Tuesday in the 12th Week of Ordinary Time (I)
Simply Living Together
Readings: Genesis 13:2, 5-18; Psalm 15:2-3a, 3bc-4ab, 5; Matthew 7:6, 12-14
They had too many possessions to be able to live together…
It’s not easy to live together. It’s difficult enough to live under the same roof with the members of our immediate family, let alone to exist harmoniously on the same planet with people of different races and religions, of diverse languages and life-experiences. Yet, if our readings today are anything to go by, our differences are not the only or even the primary thing that makes living together difficult. The main reason given for Abram and Lot’s separation in the first reading is that they had too many possessions. How strangely ironic that wealth can actually make living together difficult, even impossible.
And yet we have only to reflect a little more deeply on our situation to see the truth of the matter. On a global scale, the experts tell us that, for all its wealth-generating benefits, our current preferred economic model is causing an ever-widening gap between the rich and the poor (see for example the article by Harvard Professor Laurence Summers in today’s issue of the Straits Times). Closer to home, those who are old enough can probably testify to how improved standards of living have often also come with a greater sense of physical and emotional distance between neighbours. The open door of the kampong cottage has given way to the highly barricaded style of private housing and high-rise condo-living. And our possessions are not just material. They also come in less tangible forms such as our reputations and the different ways in which we look at and relate to the world. We know how differences of opinion can also become causes of conflict, as can concern with what others might be thinking and saying about us. Whatever our possessions might be, it does seem that living together often becomes more difficult the more tightly we cling to them.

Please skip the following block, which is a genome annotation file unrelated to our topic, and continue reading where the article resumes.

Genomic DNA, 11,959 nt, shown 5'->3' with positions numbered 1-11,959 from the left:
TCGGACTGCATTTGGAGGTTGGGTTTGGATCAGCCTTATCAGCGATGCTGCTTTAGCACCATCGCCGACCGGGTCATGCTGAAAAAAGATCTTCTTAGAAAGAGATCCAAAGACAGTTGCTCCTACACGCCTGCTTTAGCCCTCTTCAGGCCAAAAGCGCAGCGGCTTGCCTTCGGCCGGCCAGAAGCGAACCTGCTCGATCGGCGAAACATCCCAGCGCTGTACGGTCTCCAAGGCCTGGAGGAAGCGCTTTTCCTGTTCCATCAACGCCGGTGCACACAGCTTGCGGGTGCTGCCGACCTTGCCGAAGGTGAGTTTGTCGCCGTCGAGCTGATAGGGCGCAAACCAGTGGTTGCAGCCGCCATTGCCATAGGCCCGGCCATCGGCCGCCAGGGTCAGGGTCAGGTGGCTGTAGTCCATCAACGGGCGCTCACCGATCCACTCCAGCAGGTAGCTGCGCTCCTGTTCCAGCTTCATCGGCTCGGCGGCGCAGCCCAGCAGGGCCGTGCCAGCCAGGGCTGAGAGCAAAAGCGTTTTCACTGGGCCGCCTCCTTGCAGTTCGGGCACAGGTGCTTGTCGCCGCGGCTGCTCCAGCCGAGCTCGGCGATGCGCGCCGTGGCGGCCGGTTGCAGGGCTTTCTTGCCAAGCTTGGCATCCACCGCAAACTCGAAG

As a way out of this predicament, Jesus offers us the well-known Golden Rule: always treat others as you would like them to treat you… And we see Abram putting this into practice in the first reading, when he offers Lot the first choice of where to settle. By doing this Abram demonstrates that he is a just person who enjoys the company of the Lord. And the Lord blesses him with a gift of land. Indeed, how painfully ironic it is that this same piece of land, which was originally a reward for charity shown to another, has today become an object of dispute and division, a cause of violence, bloodshed and much suffering.
Perhaps what we are being invited to consider today is the difference it can make when people set aside their reliance on riches in order to live under the economy of God. Perhaps we are being invited to continually relax our hold on our possessions so that we might cling more tightly to God; and, in so doing, to find our way to one another.
As someone has said, might we not learn to live simply, so that others might simply live?